N. Korea: Overwhelming Nuclear Force 02/02 06:04
North Korea said Thursday it's prepared to counter U.S. military moves with
the "most overwhelming nuclear force" as it warned that the expansion of the
United States' military exercises with rival South Korea is pushing tensions to
an "extreme red line."
SEOUL, South Korea (AP) -- North Korea said Thursday it's prepared to
counter U.S. military moves with the "most overwhelming nuclear force" as it
warned that the expansion of the United States' military exercises with rival
South Korea is pushing tensions to an "extreme red line."
The statement by Pyongyang's Foreign Ministry came in response to comments
by U.S. Defense Secretary Lloyd Austin, who said Tuesday in Seoul that the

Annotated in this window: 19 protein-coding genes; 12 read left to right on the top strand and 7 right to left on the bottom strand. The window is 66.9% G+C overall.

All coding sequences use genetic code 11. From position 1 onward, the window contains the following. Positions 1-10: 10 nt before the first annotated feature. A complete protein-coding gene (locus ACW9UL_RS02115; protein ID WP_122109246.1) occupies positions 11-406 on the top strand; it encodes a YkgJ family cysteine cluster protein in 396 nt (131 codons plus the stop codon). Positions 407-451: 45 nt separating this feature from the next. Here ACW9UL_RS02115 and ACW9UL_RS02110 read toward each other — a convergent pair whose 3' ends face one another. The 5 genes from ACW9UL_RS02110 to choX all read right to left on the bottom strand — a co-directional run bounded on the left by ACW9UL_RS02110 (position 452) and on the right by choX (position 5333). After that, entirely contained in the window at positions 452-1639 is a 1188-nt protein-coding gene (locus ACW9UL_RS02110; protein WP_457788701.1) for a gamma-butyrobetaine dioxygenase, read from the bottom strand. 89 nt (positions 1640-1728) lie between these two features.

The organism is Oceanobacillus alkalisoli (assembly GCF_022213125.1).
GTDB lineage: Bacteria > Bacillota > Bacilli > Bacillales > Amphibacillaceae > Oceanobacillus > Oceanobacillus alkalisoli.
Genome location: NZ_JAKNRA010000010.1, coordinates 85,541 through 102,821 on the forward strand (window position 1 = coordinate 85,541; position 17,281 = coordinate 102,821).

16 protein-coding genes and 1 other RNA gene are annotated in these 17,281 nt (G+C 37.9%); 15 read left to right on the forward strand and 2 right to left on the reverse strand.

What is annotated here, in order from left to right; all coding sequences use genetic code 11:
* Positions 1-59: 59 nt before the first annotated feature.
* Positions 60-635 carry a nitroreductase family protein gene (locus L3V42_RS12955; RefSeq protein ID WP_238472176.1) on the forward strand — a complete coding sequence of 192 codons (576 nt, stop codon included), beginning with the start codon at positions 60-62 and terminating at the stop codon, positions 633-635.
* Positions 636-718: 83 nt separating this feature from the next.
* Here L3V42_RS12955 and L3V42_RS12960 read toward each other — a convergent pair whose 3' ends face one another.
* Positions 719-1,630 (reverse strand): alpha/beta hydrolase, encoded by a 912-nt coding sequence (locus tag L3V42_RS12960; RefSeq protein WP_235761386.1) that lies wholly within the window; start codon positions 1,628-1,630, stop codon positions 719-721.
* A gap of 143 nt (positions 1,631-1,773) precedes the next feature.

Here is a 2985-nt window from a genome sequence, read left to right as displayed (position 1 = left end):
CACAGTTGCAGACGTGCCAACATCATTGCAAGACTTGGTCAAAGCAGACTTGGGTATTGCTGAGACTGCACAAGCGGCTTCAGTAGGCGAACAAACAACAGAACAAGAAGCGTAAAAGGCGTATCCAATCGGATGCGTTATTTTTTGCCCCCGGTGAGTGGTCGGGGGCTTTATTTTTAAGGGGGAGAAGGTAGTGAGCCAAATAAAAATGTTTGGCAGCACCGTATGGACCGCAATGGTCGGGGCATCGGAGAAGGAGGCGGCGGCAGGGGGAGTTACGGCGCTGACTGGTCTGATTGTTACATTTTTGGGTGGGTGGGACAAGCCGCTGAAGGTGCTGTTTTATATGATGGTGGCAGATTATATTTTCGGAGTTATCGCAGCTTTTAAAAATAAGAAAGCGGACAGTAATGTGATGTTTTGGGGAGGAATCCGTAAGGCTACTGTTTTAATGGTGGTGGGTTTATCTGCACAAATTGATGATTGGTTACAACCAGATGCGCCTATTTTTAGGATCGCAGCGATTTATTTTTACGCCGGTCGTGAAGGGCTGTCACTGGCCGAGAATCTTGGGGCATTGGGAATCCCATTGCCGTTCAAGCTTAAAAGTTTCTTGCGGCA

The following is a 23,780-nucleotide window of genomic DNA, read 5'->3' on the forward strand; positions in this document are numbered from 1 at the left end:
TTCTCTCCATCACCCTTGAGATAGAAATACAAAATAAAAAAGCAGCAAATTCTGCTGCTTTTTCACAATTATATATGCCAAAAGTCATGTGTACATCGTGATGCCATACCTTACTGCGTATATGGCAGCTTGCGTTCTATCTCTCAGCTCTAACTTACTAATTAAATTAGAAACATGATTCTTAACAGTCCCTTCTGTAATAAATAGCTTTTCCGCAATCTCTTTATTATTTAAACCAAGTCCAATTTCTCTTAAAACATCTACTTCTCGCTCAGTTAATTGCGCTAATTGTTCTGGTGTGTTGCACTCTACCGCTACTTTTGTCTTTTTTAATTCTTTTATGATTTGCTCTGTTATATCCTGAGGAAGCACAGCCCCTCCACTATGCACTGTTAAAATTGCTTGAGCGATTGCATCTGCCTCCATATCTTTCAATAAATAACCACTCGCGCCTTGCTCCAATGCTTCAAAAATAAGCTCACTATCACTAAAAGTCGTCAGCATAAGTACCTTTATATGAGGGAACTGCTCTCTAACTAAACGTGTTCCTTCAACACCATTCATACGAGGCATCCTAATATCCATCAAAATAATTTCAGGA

United States would increase its deployment of advanced military assets to the
Korean Peninsula, including fighter jets and aircraft carriers, as it
strengthens joint training and operational planning with South Korea.
South Korea's security jitters have risen since North Korea test-fired
dozens of missiles in 2022, including potentially nuclear-capable ones designed
to strike targets in South Korea and the U.S. mainland.
In a statement attributed to an unidentified spokesperson of its Foreign
Ministry, North Korea said the expansion of the allies' drills is threatening
to turn the Korean Peninsula into a "huge war arsenal and a more critical war
zone." The statement said the North is prepared to counter any short- or
long-term military challenge with the "most overwhelming nuclear force."
"The military and political situation on the Korean Peninsula and in the
region has reached an extreme red line due to the reckless military